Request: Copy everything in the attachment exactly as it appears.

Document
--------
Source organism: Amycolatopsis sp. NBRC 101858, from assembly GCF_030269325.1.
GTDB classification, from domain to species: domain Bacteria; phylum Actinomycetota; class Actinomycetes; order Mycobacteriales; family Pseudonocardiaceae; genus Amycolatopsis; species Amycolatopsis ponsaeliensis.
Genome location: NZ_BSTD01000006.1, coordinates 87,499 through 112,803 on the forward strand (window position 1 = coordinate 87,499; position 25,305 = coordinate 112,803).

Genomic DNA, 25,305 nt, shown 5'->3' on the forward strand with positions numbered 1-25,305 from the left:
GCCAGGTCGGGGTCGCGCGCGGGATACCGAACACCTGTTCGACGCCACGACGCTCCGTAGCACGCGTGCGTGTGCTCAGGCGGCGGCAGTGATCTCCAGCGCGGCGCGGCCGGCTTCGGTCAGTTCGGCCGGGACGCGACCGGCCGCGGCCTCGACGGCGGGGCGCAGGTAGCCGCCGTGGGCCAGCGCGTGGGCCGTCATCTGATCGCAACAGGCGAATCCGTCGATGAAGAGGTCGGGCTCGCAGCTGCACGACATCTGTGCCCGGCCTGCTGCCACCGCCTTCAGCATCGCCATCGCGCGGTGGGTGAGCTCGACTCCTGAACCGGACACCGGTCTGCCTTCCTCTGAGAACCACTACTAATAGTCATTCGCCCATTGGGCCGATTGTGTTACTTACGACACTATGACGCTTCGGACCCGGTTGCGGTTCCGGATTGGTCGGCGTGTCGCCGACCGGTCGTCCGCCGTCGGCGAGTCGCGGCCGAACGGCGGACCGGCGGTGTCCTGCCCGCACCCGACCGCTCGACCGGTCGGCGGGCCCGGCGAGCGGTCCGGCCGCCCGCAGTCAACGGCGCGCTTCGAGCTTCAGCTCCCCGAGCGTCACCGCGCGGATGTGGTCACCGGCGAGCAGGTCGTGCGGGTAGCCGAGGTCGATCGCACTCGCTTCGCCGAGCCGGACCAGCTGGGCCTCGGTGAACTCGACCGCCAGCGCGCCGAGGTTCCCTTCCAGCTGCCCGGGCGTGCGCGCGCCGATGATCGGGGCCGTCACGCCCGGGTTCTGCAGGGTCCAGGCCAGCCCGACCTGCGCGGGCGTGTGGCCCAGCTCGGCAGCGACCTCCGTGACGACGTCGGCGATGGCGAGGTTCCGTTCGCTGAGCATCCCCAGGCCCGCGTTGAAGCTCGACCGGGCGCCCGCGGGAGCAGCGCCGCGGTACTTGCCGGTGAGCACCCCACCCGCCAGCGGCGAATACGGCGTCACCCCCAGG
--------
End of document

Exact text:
Source organism: Amycolatopsis sp. NBRC 101858, from assembly GCF_030269325.1.
GTDB classification, from domain to species: domain Bacteria; phylum Actinomycetota; class Actinomycetes; order Mycobacteriales; family Pseudonocardiaceae; genus Amycolatopsis; species Amycolatopsis ponsaeliensis.
Genome location: NZ_BSTD01000006.1, coordinates 87,499 through 112,803 on the forward strand (window position 1 = coordinate 87,499; position 25,305 = coordinate 112,803).

Genomic DNA, 25,305 nt, shown 5'->3' on the forward strand with positions numbered 1-25,305 from the left:
GCCAGGTCGGGGTCGCGCGCGGGATACCGAACACCTGTTCGACGCCACGACGCTCCGTAGCACGCGTGCGTGTGCTCAGGCGGCGGCAGTGATCTCCAGCGCGGCGCGGCCGGCTTCGGTCAGTTCGGCCGGGACGCGACCGGCCGCGGCCTCGACGGCGGGGCGCAGGTAGCCGCCGTGGGCCAGCGCGTGGGCCGTCATCTGATCGCAACAGGCGAATCCGTCGATGAAGAGGTCGGGCTCGCAGCTGCACGACATCTGTGCCCGGCCTGCTGCCACCGCCTTCAGCATCGCCATCGCGCGGTGGGTGAGCTCGACTCCTGAACCGGACACCGGTCTGCCTTCCTCTGAGAACCACTACTAATAGTCATTCGCCCATTGGGCCGATTGTGTTACTTACGACACTATGACGCTTCGGACCCGGTTGCGGTTCCGGATTGGTCGGCGTGTCGCCGACCGGTCGTCCGCCGTCGGCGAGTCGCGGCCGAACGGCGGACCGGCGGTGTCCTGCCCGCACCCGACCGCTCGACCGGTCGGCGGGCCCGGCGAGCGGTCCGGCCGCCCGCAGTCAACGGCGCGCTTCGAGCTTCAGCTCCCCGAGCGTCACCGCGCGGATGTGGTCACCGGCGAGCAGGTCGTGCGGGTAGCCGAGGTCGATCGCACTCGCTTCGCCGAGCCGGACCAGCTGGGCCTCGGTGAACTCGACCGCCAGCGCGCCGAGGTTCCCTTCCAGCTGCCCGGGCGTGCGCGCGCCGATGATCGGGGCCGTCACGCCCGGGTTCTGCAGGGTCCAGGCCAGCCCGACCTGCGCGGGCGTGTGGCCCAGCTCGGCAGCGACCTCCGTGACGACGTCGGCGATGGCGAGGTTCCGTTCGCTGAGCATCCCCAGGCCCGCGTTGAAGCTCGACCGGGCGCCCGCGGGAGCAGCGCCGCGGTACTTGCCGGTGAGCACCCCACCCGCCAGCGGCGAATACGGCGTCACCCCCAGG